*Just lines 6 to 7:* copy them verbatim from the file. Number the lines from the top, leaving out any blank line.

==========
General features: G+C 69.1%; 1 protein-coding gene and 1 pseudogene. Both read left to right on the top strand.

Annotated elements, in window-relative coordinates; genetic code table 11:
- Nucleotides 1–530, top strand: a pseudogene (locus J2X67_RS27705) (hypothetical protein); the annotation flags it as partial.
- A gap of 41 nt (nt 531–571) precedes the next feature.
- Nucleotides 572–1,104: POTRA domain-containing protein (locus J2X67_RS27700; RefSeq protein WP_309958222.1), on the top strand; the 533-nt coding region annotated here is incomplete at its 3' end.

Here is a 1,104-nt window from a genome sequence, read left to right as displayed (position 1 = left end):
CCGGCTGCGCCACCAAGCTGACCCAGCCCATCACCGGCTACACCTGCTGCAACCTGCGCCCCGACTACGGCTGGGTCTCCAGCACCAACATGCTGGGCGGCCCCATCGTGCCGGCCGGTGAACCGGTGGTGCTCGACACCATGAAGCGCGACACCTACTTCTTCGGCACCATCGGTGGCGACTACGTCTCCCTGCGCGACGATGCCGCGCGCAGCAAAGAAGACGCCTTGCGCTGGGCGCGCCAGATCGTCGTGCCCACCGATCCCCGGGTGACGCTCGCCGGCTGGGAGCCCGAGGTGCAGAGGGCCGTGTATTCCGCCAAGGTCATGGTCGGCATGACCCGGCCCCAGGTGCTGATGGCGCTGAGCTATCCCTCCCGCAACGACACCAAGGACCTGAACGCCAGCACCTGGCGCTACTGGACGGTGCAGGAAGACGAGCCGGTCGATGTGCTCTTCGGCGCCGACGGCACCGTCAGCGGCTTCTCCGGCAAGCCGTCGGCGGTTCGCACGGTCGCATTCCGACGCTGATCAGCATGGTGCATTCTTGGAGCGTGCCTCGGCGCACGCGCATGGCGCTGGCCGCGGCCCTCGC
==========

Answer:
Here is a 1,104-nt window from a genome sequence, read left to right as displayed (position 1 = left end):
CCGGCTGCGCCACCAAGCTGACCCAGCCCATCACCGGCTACACCTGCTGCAACCTGCGCCCCGACTACGGCTGGGTCTCCAGCACCAACATGCTGGGCGGCCCCATCGTGCCGGCCGGTGAACCGGTGGTGCTCGACACCATGAAGCGCGACACCTACTTCTTCGGCACCATCGGTGGCGACTACGTCTCCCTGCGCGACGATGCCGCGCGCAGCAAAGAAGACGCCTTGCGCTGGGCGCGCCAGATCGTCGTGCCCACCGATCCCCGGGTGACGCTCGCCGGCTGGGAGCCCGAGGTGCAGAGGGCCGTGTATTCCGCCAAGGTCATGGTCGGCATGACCCGGCCCCAGGTGCTGATGGCGCTGAGCTATCCCTCCCGCAACGACACCAAGGACCTGAACGCCAGCACCTGGCGCTACTGGACGGTGCAGGAAGACGAGCCGGTCGATGTGCTCTTCGGCGCCGACGGCACCGTCAGCGGCTTCTCCGGCAAGCCGTCGGCGGTTCGCACGGTCGCATTCCGACGCTGATCAGCATGGTGCATTCTTGGAGCGTGCCTCGGCGCACGCGCATGGCGCTGGCCGCGGCCCTCGC